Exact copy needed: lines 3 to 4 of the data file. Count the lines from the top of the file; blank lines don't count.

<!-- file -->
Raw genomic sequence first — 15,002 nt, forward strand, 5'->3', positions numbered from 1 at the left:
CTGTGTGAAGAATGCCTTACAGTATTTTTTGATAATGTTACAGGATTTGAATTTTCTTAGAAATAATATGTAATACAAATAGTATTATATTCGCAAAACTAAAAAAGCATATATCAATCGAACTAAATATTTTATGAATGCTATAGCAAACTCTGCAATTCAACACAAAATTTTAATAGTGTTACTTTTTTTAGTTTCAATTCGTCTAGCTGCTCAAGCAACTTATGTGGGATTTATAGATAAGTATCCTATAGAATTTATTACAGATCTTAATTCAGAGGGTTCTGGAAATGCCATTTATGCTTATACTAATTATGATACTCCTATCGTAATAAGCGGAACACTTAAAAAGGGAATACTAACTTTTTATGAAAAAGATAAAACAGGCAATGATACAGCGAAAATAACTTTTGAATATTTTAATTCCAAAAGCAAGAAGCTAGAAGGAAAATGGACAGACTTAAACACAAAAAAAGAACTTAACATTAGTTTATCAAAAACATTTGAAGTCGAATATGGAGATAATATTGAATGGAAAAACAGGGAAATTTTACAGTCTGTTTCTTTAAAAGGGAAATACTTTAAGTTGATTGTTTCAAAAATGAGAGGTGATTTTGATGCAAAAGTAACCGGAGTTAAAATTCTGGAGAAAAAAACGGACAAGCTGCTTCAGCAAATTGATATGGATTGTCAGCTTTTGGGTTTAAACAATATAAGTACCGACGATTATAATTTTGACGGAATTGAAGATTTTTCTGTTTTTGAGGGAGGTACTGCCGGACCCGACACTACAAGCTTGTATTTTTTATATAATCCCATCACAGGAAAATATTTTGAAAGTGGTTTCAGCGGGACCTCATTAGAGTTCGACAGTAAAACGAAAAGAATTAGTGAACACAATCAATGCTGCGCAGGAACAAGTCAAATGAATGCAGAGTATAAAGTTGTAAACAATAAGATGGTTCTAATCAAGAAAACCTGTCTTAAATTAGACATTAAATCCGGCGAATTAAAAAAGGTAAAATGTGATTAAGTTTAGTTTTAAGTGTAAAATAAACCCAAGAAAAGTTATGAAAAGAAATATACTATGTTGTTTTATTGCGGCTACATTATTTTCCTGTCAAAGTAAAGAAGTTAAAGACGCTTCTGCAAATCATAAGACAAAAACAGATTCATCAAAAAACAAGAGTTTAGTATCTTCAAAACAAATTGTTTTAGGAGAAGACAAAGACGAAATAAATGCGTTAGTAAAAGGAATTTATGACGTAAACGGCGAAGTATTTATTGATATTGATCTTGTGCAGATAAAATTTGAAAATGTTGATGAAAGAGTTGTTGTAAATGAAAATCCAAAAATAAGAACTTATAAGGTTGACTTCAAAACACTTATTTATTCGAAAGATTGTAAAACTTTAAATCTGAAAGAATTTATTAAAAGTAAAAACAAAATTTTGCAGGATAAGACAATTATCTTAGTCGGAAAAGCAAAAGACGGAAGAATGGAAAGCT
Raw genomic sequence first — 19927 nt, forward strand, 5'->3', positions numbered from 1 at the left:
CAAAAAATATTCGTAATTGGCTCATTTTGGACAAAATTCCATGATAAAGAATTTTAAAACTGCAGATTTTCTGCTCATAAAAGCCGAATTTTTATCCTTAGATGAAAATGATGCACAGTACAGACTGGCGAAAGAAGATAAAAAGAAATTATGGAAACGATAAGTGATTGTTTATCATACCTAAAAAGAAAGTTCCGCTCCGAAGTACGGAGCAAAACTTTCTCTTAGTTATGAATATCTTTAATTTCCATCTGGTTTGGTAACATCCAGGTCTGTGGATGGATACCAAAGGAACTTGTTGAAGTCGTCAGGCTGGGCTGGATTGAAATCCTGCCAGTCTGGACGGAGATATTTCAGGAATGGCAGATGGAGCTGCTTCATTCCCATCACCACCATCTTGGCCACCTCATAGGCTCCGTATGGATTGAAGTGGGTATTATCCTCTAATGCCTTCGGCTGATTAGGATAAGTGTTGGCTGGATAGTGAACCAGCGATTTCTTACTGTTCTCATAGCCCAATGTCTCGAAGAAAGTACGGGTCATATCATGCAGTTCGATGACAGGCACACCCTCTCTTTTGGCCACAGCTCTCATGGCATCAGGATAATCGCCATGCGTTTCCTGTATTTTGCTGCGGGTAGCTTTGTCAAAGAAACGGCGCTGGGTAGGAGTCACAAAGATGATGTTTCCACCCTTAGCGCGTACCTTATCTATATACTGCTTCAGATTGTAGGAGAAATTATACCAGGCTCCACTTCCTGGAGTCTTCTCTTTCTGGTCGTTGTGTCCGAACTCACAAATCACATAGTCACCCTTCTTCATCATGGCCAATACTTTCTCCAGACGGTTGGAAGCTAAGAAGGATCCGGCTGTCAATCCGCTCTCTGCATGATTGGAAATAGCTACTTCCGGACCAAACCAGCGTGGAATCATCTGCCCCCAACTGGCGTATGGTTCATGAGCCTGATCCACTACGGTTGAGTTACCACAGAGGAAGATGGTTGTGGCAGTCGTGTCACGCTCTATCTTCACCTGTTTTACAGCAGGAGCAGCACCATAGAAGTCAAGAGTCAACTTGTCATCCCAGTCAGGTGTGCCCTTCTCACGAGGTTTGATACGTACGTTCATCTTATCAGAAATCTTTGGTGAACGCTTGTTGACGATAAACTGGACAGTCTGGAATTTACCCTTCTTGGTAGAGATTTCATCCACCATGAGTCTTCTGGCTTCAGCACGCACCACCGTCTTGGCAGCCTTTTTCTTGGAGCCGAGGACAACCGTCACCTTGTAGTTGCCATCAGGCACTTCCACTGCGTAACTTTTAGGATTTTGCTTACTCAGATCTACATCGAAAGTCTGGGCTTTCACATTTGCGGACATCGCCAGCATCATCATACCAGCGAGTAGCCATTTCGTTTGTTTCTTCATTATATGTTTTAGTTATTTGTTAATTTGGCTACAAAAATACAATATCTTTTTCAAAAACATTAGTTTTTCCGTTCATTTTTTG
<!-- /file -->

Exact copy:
Raw genomic sequence first — 19927 nt, forward strand, 5'->3', positions numbered from 1 at the left:
CAAAAAATATTCGTAATTGGCTCATTTTGGACAAAATTCCATGATAAAGAATTTTAAAACTGCAGATTTTCTGCTCATAAAAGCCGAATTTTTATCCTTAGATGAAAATGATGCACAGTACAGACTGGCGAAAGAAGATAAAAAGAAATTATGGAAACGATAAGTGATTGTTTATCATACCTAAAAAGAAAGTTCCGCTCCGAAGTACGGAGCAAAACTTTCTCTTAGTTATGAATATCTTTAATTTCCATCTGGTTTGGTAACATCCAGGTCTGTGGATGGATACCAAAGGAACTTGTTGAAGTCGTCAGGCTGGGCTGGATTGAAATCCTGCCAGTCTGGACGGAGATATTTCAGGAATGGCAGATGGAGCTGCTTCATTCCCATCACCACCATCTTGGCCACCTCATAGGCTCCGTATGGATTGAAGTGGGTATTATCCTCTAATGCCTTCGGCTGATTAGGATAAGTGTTGGCTGGATAGTGAACCAGCGATTTCTTACTGTTCTCATAGCCCAATGTCTCGAAGAAAGTACGGGTCATATCATGCAGTTCGATGACAGGCACACCCTCTCTTTTGGCCACAGCTCTCATGGCATCAGGATAATCGCCATGCGTTTCCTGTATTTTGCTGCGGGTAGCTTTGTCAAAGAAACGGCGCTGGGTAGGAGTCACAAAGATGATGTTTCCACCCTTAGCGCGTACCTTATCTATATACTGCTTCAGATTGTAGGAGAAATTATACCAGGCTCCACTTCCTGGAGTCTTCTCTTTCTGGTCGTTGTGTCCGAACTCACAAATCACATAGTCACCCTTCTTCATCATGGCCAATACTTTCTCCAGACGGTTGGAAGCTAAGAAGGATCCGGCTGTCAATCCGCTCTCTGCATGATTGGAAATAGCTACTTCCGGACCAAACCAGCGTGGAATCATCTGCCCCCAACTGGCGTATGGTTCATGAGCCTGATCCACTACGGTTGAGTTACCACAGAGGAAGATGGTTGTGGCAGTCGTGTCACGCTCTATCTTCACCTGTTTTACAGCAGGAGCAGCACCATAGAAGTCAAGAGTCAACTTGTCATCCCAGTCAGGTGTGCCCTTCTCACGAGGTTTGATACGTACGTTCATCTTATCAGAAATCTTTGGTGAACGCTTGTTGACGATAAACTGGACAGTCTGGAATTTACCCTTCTTGGTAGAGATTTCATCCACCATGAGTCTTCTGGCTTCAGCACGCACCACCGTCTTGGCAGCCTTTTTCTTGGAGCCGAGGACAACCGTCACCTTGTAGTTGCCATCAGGCACTTCCACTGCGTAACTTTTAGGATTTTGCTTACTCAGATCTACATCGAAAGTCTGGGCTTTCACATTTGCGGACATCGCCAGCATCATCATACCAGCGAGTAGCCATTTCGTTTGTTTCTTCATTATATGTTTTAGTTATTTGTTAATTTGGCTACAAAAATACAATATCTTTTTCAAAAACATTAGTTTTTCCGTTCATTTTTTG